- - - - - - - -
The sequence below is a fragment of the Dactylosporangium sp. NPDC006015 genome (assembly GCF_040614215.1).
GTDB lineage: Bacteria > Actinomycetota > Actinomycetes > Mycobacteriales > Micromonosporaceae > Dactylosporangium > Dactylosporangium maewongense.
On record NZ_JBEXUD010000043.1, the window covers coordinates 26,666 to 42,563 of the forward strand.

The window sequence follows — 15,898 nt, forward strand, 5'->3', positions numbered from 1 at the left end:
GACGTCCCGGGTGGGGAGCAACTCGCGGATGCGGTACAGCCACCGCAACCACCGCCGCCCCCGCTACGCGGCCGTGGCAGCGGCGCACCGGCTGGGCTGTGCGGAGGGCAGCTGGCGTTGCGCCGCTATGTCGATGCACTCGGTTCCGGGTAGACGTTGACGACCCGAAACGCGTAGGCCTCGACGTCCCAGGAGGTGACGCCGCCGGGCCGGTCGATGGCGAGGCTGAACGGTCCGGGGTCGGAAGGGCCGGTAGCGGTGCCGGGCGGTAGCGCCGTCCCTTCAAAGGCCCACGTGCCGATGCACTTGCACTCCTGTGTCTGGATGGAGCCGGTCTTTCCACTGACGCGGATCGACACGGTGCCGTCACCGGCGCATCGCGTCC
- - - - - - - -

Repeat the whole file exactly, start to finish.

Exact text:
The sequence below is a fragment of the Dactylosporangium sp. NPDC006015 genome (assembly GCF_040614215.1).
GTDB lineage: Bacteria > Actinomycetota > Actinomycetes > Mycobacteriales > Micromonosporaceae > Dactylosporangium > Dactylosporangium maewongense.
On record NZ_JBEXUD010000043.1, the window covers coordinates 26,666 to 42,563 of the forward strand.

The window sequence follows — 15,898 nt, forward strand, 5'->3', positions numbered from 1 at the left end:
GACGTCCCGGGTGGGGAGCAACTCGCGGATGCGGTACAGCCACCGCAACCACCGCCGCCCCCGCTACGCGGCCGTGGCAGCGGCGCACCGGCTGGGCTGTGCGGAGGGCAGCTGGCGTTGCGCCGCTATGTCGATGCACTCGGTTCCGGGTAGACGTTGACGACCCGAAACGCGTAGGCCTCGACGTCCCAGGAGGTGACGCCGCCGGGCCGGTCGATGGCGAGGCTGAACGGTCCGGGGTCGGAAGGGCCGGTAGCGGTGCCGGGCGGTAGCGCCGTCCCTTCAAAGGCCCACGTGCCGATGCACTTGCACTCCTGTGTCTGGATGGAGCCGGTCTTTCCACTGACGCGGATCGACACGGTGCCGTCACCGGCGCATCGCGTCC